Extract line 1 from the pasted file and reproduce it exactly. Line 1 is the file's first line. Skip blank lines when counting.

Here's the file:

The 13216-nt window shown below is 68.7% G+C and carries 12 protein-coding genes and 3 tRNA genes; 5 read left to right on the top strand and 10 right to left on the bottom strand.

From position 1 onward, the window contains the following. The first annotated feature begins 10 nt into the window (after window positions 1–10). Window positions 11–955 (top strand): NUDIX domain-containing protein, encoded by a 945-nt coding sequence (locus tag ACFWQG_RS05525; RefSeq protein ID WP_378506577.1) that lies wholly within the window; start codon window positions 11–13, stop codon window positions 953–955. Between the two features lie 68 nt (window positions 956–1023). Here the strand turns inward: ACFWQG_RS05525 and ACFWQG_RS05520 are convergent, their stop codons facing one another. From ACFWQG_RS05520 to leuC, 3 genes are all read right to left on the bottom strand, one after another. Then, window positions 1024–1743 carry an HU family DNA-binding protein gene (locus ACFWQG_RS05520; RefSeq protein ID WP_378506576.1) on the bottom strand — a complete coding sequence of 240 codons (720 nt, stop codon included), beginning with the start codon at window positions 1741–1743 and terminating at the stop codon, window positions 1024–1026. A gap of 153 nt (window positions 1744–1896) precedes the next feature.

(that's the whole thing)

The 13216-nt window shown below is 68.7% G+C and carries 12 protein-coding genes and 3 tRNA genes; 5 read left to right on the top strand and 10 right to left on the bottom strand.